python lstoolHA.py --hostname=psc_1_fqdn --lb-fqdn=load_balanced_fqdn --lb-cert-folder=/ha --user=Administrator@vsphere.local
Note: psc_1_fqdn is the FQDN of the first PSC-01a node and load_balanced_fqdn is the FQDN of the load balancer address (or VIP).
python lstoolHA.py --hostname=psc-01a.sddc.lab --lb-fqdn=psc-vip.sddc.lab --lb-cert-folder=/ha --user=Administrator@vsphere.local
A. Scenario A: Deploy any new production vCenter Server or other components (such as vRA) against the PSC Virtual IP and enjoy!
B. Scenario B
The situation is the following: The vCenter is currently still pointing to the first external PSC instance (PSC-00a), and two other PSC instances are configured in HA mode, but are not used.
Introduced in vSphere 6.0 Update 1, it is now possible to move a vCenter Server between SSO sites within a vSphere domain (see KB 2131191 for more information). In our situation, we have to re-point the existing vCenter that is currently connected to the external PSC-00a to the PSC Virtual IP:
- Download and replace the cmsso-util file on your vCenter Server using the actions described in the KB 2113911.
- Re-point the vCenter Server Appliance to the PSC virtual IP to the final site by running this command:
/bin/cmsso-util repoint --repoint-psc load_balanced_fqdn
Note: The load_balanced_fqdn parameter is the FQDN of the load balancer address (or VIP).
/bin/cmsso-util repoint --repoint-psc psc-vip.sddc.lab
Note: This command will also restart vCenter services.
- Move the vCenter services registration to the new SSO site. When a vCenter Server is installed, it creates service registrations that it issues to start the vCenter Server services. These service registrations are written to a specific site of the Platform Services Controller (PSC) that was used during the installation. Use the following command to update the vCenter Server services registrations (parameters will be asked at the prompt).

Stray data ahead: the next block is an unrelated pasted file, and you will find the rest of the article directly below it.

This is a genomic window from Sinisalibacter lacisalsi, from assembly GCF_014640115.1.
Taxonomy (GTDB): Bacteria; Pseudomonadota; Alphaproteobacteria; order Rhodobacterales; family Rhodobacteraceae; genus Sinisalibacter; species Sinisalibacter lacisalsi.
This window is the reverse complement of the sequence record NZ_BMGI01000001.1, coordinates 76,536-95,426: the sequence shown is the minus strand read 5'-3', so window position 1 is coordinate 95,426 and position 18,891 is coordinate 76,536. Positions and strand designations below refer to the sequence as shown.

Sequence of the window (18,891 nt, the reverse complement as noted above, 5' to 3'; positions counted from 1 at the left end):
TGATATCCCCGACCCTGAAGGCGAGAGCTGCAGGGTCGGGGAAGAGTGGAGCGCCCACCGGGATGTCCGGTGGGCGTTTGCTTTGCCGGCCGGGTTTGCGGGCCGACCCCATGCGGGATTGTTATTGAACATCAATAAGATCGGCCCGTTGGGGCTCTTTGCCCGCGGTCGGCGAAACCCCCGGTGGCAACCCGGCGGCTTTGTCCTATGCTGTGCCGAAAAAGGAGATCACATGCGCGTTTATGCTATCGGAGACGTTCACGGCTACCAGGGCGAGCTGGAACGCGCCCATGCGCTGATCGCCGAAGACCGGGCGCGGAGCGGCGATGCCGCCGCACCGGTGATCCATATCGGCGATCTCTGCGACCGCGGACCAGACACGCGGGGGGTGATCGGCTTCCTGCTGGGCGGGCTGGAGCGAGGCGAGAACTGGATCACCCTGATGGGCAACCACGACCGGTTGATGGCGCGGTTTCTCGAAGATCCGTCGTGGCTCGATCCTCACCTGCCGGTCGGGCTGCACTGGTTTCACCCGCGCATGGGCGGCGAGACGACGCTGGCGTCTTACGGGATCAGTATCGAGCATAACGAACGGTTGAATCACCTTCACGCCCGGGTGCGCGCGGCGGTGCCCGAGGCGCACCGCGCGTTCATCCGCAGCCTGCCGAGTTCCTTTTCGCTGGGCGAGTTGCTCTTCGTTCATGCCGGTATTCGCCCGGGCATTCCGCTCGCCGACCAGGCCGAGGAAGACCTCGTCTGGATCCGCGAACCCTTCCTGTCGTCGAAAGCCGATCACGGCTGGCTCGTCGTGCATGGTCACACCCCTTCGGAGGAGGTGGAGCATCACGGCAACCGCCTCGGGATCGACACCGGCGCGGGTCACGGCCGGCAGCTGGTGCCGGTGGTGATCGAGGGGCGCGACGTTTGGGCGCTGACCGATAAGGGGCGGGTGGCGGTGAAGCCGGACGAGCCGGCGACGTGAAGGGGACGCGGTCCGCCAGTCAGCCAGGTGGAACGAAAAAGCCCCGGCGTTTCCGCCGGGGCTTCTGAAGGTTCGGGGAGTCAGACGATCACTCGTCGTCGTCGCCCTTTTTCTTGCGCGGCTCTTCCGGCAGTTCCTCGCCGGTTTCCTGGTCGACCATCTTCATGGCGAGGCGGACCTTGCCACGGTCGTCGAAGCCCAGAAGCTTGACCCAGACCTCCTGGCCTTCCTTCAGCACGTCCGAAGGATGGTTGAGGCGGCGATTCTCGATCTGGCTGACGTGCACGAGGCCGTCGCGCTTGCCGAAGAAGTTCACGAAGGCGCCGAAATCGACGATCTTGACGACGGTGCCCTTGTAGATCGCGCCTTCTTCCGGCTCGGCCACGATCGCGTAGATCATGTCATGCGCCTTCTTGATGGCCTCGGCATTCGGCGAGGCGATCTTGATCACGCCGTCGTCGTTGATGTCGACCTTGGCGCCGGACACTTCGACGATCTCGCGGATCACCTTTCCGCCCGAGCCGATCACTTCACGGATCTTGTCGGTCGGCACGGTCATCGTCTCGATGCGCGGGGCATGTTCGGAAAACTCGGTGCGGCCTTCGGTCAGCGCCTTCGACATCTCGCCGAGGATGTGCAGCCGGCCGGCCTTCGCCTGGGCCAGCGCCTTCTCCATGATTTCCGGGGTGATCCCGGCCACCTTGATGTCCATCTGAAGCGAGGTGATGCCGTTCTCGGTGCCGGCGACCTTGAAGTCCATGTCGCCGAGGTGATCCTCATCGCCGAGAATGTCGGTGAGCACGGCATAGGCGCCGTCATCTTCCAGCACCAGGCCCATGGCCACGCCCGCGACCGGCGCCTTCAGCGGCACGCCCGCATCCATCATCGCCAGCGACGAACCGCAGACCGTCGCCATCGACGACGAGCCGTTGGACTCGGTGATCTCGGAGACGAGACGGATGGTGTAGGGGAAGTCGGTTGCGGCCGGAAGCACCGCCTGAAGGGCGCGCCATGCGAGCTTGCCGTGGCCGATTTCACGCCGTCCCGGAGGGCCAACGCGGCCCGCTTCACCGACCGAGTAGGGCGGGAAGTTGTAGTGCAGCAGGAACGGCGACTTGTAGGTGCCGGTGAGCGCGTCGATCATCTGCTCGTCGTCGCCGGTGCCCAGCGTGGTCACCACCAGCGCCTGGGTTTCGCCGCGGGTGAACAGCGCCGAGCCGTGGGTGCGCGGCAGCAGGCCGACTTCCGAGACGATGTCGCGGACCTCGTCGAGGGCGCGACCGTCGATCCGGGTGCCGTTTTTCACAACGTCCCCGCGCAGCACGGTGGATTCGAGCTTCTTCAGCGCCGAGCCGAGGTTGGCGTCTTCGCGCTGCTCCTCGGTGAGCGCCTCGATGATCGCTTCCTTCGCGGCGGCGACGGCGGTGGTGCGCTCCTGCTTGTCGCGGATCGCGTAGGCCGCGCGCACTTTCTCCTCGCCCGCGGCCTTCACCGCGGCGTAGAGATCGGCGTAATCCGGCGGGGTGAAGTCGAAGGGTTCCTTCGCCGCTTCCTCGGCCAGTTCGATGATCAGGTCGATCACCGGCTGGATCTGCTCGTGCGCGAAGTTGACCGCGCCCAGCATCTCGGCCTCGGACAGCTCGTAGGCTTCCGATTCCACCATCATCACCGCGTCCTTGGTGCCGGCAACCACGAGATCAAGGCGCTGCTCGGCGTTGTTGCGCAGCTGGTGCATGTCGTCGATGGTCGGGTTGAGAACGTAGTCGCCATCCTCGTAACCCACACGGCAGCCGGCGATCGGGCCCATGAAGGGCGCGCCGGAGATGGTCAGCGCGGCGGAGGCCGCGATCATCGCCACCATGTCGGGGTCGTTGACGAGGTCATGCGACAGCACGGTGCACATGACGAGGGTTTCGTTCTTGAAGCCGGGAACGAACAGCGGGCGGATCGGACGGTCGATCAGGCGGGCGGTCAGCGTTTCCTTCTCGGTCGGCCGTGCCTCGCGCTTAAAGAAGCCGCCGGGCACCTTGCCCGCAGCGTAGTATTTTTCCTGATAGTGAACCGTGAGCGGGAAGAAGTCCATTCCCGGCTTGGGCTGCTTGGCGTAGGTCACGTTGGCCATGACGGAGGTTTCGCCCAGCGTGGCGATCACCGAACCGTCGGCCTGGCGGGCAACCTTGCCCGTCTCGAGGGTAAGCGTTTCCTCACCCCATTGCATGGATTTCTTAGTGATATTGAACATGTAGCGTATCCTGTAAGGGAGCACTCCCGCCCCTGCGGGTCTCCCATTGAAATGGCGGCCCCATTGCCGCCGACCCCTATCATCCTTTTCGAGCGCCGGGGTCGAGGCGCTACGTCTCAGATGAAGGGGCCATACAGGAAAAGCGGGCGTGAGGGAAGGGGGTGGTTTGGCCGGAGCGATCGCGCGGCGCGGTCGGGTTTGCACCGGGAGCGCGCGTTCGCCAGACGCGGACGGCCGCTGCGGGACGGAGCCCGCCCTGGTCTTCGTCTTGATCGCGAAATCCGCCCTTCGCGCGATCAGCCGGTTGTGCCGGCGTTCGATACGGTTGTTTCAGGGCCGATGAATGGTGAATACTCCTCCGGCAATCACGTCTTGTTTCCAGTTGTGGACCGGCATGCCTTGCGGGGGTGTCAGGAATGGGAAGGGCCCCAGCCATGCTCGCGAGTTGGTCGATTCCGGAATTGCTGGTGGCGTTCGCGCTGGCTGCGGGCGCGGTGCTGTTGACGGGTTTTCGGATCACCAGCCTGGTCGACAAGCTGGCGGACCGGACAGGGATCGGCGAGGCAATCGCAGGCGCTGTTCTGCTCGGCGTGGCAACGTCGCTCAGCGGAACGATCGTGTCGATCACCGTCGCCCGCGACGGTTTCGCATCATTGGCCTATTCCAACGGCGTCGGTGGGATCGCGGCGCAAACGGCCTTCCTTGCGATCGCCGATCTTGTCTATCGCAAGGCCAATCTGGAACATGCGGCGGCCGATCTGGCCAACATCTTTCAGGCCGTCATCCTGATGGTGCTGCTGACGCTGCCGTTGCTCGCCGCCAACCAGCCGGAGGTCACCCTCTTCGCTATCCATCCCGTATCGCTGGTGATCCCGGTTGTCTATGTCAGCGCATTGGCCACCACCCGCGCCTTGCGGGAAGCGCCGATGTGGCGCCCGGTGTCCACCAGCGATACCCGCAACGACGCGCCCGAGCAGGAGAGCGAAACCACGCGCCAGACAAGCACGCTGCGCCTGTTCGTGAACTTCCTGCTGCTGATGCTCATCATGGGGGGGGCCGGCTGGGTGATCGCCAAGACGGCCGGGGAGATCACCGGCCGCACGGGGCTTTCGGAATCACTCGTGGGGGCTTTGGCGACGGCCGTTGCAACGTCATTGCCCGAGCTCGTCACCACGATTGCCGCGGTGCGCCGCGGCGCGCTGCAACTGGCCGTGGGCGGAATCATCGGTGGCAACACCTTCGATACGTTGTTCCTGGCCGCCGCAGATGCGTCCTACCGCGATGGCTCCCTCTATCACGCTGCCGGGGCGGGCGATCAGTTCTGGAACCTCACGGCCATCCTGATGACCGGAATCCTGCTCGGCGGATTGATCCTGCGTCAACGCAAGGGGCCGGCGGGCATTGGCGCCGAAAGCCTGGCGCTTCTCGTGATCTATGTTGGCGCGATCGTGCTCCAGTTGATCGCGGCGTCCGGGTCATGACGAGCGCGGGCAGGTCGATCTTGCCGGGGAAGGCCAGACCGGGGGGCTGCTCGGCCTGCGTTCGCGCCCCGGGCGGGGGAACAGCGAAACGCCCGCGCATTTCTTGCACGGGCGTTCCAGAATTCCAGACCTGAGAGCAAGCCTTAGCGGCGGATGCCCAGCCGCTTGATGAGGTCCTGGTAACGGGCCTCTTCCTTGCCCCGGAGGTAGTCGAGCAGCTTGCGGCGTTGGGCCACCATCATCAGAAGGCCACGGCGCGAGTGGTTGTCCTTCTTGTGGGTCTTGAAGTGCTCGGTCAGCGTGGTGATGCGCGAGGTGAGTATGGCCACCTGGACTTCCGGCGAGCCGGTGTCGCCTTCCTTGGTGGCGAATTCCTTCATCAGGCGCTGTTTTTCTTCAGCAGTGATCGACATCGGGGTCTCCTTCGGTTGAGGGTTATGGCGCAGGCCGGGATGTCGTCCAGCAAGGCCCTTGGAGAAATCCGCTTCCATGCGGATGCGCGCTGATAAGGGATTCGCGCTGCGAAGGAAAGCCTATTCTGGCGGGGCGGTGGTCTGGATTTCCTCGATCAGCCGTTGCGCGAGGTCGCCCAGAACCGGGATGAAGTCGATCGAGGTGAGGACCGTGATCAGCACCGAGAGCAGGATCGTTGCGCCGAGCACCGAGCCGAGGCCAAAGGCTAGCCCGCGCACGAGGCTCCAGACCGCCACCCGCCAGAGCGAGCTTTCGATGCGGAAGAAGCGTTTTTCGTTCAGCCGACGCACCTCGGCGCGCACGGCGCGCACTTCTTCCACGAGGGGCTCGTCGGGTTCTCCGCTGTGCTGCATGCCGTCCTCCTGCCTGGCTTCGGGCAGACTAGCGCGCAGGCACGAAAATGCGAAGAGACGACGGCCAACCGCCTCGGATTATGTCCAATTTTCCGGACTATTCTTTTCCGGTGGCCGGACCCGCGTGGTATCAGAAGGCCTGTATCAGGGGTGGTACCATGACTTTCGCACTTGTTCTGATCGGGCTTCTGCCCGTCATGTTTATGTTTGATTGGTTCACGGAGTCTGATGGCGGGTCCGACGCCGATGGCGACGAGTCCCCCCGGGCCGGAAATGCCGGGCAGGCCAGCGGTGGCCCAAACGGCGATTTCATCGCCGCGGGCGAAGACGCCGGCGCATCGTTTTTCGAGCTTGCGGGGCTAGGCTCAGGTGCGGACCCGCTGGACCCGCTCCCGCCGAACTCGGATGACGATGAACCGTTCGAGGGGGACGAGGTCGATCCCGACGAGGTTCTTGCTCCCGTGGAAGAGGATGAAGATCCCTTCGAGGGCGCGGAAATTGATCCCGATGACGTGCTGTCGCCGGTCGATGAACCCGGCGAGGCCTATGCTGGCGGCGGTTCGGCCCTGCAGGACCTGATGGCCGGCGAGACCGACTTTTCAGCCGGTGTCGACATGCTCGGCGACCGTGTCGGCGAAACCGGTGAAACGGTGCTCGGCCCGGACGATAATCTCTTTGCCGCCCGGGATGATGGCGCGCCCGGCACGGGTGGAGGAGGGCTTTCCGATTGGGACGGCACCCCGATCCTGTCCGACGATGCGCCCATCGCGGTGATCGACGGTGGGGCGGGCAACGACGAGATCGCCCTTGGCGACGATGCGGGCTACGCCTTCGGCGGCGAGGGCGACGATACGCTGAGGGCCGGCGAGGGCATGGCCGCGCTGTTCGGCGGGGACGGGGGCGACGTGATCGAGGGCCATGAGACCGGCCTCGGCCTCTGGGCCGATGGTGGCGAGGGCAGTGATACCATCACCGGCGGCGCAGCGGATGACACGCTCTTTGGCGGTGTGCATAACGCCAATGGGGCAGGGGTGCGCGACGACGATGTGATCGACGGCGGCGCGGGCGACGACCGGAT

After the command, you end up with the following.
- Log in to your vCenter Server instance by using the vSphere Web Client to verify that the vCenter Server is up and running and can be managed.
In the context of the scenario B, you can always re-point to the previous PSC-00a if you cannot log, or if you have an error message. When you have confirmed that everything is working, you can remove the temporary PSC (PSC-00a) from the SSO domain with this command (KB 2106736):
cmsso-util unregister --node-pnid psc-00a.sddc.lab --username firstname.lastname@example.org --passwd VMware1!
Finally, you can safely decommission PSC-00a.
Note: If your NSX Manager was configured with Lookup Service, you can update it with the PSC virtual IP.
- Configuring PSC 6.0 High Availability for vSphere 6.0 using vCenter Server 6.0 Appliance
- Repointing the VMware vCenter Server 6.0 between Sites in a vSphere Domain
Romain Decker is a Senior Solutions Architect member of Professional Services Engineering (PSE) for the Software-Defined Datacenter (SDDC) portfolio – a part of the Global Technical & Professional Solutions (GTPS) team.